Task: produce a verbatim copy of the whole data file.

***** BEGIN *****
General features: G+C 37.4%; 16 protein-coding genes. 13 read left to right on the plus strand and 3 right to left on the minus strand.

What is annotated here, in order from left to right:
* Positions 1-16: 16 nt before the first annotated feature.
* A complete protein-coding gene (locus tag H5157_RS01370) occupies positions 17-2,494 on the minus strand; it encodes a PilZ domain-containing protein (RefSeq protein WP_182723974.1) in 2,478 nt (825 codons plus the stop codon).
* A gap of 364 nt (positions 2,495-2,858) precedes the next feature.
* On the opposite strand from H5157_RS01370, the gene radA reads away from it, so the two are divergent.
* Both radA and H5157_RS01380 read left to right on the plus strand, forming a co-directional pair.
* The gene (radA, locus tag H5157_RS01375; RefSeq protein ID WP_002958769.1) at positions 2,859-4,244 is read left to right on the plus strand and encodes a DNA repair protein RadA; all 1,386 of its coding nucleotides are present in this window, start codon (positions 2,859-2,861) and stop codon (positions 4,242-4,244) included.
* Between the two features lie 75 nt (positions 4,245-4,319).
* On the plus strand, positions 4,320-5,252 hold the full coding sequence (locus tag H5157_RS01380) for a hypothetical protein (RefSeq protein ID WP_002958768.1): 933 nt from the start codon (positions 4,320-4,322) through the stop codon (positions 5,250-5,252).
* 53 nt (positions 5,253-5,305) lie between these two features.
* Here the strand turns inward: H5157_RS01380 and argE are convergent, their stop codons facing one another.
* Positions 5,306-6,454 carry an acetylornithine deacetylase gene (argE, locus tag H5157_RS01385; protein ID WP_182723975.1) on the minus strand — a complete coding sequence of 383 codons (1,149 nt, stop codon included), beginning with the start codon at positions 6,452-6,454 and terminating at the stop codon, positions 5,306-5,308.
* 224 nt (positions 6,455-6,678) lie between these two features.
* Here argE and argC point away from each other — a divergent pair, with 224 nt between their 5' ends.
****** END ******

General features: G+C 37.4%; 16 protein-coding genes. 13 read left to right on the plus strand and 3 right to left on the minus strand.

What is annotated here, in order from left to right:
* Positions 1-16: 16 nt before the first annotated feature.
* A complete protein-coding gene (locus tag H5157_RS01370) occupies positions 17-2,494 on the minus strand; it encodes a PilZ domain-containing protein (RefSeq protein WP_182723974.1) in 2,478 nt (825 codons plus the stop codon).
* A gap of 364 nt (positions 2,495-2,858) precedes the next feature.
* On the opposite strand from H5157_RS01370, the gene radA reads away from it, so the two are divergent.
* Both radA and H5157_RS01380 read left to right on the plus strand, forming a co-directional pair.
* The gene (radA, locus tag H5157_RS01375; RefSeq protein ID WP_002958769.1) at positions 2,859-4,244 is read left to right on the plus strand and encodes a DNA repair protein RadA; all 1,386 of its coding nucleotides are present in this window, start codon (positions 2,859-2,861) and stop codon (positions 4,242-4,244) included.
* Between the two features lie 75 nt (positions 4,245-4,319).
* On the plus strand, positions 4,320-5,252 hold the full coding sequence (locus tag H5157_RS01380) for a hypothetical protein (RefSeq protein ID WP_002958768.1): 933 nt from the start codon (positions 4,320-4,322) through the stop codon (positions 5,250-5,252).
* 53 nt (positions 5,253-5,305) lie between these two features.
* Here the strand turns inward: H5157_RS01380 and argE are convergent, their stop codons facing one another.
* Positions 5,306-6,454 carry an acetylornithine deacetylase gene (argE, locus tag H5157_RS01385; protein ID WP_182723975.1) on the minus strand — a complete coding sequence of 383 codons (1,149 nt, stop codon included), beginning with the start codon at positions 6,452-6,454 and terminating at the stop codon, positions 5,306-5,308.
* 224 nt (positions 6,455-6,678) lie between these two features.
* Here argE and argC point away from each other — a divergent pair, with 224 nt between their 5' ends.